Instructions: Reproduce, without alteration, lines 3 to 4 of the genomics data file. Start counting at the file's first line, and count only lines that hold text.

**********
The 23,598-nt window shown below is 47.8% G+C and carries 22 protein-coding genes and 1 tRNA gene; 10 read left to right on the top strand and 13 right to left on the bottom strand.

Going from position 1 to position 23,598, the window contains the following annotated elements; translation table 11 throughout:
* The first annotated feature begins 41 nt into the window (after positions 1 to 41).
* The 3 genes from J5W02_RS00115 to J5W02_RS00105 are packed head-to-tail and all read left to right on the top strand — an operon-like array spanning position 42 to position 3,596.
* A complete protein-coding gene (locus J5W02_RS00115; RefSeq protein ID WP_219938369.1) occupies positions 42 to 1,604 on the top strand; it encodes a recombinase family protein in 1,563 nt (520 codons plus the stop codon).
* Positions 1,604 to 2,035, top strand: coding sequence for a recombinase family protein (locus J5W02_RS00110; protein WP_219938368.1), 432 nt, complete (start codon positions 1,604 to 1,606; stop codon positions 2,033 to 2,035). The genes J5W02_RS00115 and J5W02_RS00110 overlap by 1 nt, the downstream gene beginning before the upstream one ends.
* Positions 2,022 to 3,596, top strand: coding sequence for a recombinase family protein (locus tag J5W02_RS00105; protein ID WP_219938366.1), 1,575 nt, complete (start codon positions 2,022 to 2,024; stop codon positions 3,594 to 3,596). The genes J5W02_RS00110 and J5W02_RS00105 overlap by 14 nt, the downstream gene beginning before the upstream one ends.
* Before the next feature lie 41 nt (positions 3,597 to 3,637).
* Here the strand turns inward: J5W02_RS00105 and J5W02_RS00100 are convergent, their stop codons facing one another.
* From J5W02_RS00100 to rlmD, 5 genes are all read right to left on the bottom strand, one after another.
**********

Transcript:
* The first annotated feature begins 41 nt into the window (after positions 1 to 41).
* The 3 genes from J5W02_RS00115 to J5W02_RS00105 are packed head-to-tail and all read left to right on the top strand — an operon-like array spanning position 42 to position 3,596.